The Bargarh region was incorporated into a kingdom established by Balaram Deo in 1570 AD, after acquiring his share from Narasingh Deo, the twelfth King of Patna, either through familial affection or conflict. The River Ang served as the boundary line. Despite the interesting story behind the kingdom's creation, the prevailing political climate indicated that Narasingh Deo allowed Balaram Deo to establish a new kingdom to safeguard the Bargarh-Sambalpur region from the covetous gaze of the Kalachuri King Kalyan Sahai. Balaram Deo then constructed a fort on the banks of the River Jira at Bargarh and founded the Bargarh Kingdom. According to legend, the place was originally called "Badgaon" and there was a fort there already under the ownership of two brothers of the Sahanra caste named Varna and Ujara. They were skilled archers who had amassed a sizable fortune through hard work. They had excavated a large pond called Varna Kanta, now known as Khajurkanta, located near Khajurtikra, in front of George High School. Balaram Deo defeated and executed them at Shuliapadar to the east of Bargarh with the help of influential Gauntias, Birtias, Bhitrias, and Khamaris. To prevent potential public backlash, he pacified the Brahmins by gifting them the villages of Ambapali,Dumerpali, Brahmachari, and Sauntpur.Balaram Deo renamed the village"Badagada" (Big Fort), now known as Bargarh. Thus, the area was most likely named "Bargarh" during the reign of Balaram Deo, the Chauhan Raja of Sambalpur, who established it as his headquarters and built a large fort to protect it.The old fort walls can be traced near the "Jira" river, towards the Ambapali plain. Until the creation of the short-lived Bargarh Kingdom, there was no kingdom or capital city called "Bargarh". One of the Rastrakuta Inscription shows the political significance of Bargarh in the 12th century CE, when it was known as Baghar Kotta.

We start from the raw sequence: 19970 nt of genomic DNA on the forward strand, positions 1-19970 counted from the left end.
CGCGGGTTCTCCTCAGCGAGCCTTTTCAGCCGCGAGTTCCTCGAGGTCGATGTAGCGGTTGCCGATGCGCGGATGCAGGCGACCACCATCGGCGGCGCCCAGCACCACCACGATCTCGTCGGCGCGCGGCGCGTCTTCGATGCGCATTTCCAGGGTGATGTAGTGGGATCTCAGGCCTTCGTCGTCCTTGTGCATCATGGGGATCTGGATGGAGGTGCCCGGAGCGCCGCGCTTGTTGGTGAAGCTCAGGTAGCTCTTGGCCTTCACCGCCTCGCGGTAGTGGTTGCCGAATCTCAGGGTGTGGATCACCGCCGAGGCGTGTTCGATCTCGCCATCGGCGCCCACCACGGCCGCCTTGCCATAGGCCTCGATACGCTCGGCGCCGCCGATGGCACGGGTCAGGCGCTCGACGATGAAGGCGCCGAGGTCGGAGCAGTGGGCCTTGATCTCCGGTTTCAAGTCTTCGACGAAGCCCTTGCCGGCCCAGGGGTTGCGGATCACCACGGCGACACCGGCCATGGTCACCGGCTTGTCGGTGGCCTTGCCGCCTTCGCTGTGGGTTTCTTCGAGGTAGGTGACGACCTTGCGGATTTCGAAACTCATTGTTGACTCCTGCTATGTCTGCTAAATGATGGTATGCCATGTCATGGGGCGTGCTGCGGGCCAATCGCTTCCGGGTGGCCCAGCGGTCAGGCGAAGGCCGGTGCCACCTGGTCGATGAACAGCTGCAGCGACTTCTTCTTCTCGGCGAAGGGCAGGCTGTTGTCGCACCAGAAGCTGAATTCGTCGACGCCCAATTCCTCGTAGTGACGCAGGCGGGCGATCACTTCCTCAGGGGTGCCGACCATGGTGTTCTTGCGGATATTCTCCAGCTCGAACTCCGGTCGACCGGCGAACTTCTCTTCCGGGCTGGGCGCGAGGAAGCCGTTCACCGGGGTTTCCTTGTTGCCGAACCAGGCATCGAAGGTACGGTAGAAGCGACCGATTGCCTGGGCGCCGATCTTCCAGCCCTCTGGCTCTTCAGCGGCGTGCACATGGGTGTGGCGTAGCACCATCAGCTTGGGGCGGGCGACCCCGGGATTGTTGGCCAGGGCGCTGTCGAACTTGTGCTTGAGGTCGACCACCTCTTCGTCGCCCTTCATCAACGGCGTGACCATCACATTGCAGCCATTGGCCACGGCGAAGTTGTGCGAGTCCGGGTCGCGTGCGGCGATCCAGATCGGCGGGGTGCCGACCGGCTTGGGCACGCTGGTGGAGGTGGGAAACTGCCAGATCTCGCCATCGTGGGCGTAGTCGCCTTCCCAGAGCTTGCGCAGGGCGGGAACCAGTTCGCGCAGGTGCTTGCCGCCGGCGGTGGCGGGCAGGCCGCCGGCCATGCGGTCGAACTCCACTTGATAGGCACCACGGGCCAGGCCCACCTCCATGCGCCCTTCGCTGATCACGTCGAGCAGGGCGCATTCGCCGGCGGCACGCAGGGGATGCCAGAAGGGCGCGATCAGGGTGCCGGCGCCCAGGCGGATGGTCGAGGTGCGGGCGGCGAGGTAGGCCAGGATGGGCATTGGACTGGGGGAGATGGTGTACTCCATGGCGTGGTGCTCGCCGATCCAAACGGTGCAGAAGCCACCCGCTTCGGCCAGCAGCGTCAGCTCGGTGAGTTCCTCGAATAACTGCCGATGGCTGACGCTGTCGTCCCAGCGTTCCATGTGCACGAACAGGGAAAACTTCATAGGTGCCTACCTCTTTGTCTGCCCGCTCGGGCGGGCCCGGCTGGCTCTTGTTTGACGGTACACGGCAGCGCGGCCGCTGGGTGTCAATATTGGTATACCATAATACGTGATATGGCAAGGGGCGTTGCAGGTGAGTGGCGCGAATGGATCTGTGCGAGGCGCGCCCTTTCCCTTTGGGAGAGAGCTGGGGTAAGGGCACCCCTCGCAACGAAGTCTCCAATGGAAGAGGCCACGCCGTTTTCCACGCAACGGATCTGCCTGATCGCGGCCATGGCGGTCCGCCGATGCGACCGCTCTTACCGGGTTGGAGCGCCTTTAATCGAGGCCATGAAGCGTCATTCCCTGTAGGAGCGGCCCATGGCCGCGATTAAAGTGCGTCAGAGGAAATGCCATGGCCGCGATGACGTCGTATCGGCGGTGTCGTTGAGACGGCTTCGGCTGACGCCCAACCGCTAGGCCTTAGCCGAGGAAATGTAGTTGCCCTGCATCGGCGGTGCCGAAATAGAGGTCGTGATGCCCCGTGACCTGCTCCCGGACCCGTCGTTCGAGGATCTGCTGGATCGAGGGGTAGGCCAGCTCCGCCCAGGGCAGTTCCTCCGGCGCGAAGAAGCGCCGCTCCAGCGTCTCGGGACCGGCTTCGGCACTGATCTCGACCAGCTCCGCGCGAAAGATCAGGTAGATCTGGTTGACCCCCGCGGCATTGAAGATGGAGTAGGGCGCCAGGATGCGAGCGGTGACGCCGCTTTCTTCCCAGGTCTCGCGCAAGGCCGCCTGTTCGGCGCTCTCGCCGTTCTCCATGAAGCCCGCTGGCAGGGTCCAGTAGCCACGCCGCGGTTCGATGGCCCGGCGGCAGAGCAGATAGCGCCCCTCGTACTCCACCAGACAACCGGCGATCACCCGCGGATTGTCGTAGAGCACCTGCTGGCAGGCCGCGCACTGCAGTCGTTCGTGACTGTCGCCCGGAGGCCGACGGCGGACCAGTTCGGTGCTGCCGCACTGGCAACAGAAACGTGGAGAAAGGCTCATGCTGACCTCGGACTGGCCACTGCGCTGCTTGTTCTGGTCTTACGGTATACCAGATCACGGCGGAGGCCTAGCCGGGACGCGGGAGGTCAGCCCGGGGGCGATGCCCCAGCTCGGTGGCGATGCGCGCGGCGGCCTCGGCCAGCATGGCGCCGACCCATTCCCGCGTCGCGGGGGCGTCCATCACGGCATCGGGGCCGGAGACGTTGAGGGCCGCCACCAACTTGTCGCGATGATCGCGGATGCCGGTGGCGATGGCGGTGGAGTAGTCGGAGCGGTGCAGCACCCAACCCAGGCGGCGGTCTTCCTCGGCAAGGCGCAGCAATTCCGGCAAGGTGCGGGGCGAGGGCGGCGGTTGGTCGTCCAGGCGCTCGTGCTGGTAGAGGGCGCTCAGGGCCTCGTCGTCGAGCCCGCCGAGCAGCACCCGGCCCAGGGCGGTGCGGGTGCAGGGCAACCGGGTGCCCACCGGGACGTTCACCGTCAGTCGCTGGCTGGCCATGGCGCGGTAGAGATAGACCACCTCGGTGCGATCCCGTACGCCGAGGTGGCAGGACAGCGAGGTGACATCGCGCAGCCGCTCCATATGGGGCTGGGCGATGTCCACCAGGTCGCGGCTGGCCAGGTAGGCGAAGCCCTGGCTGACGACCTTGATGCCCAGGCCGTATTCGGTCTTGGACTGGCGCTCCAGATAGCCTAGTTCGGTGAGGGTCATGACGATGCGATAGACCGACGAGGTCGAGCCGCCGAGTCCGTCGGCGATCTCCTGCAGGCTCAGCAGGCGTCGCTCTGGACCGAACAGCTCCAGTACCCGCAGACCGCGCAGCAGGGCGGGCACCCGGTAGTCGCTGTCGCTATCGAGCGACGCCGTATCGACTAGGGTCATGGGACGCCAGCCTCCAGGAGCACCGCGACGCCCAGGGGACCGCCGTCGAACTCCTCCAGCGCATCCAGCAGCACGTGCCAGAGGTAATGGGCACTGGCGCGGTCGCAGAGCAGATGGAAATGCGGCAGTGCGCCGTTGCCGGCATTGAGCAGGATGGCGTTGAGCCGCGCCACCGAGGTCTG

REFERENCES:Various Sources Including Odisha District Gazetteers

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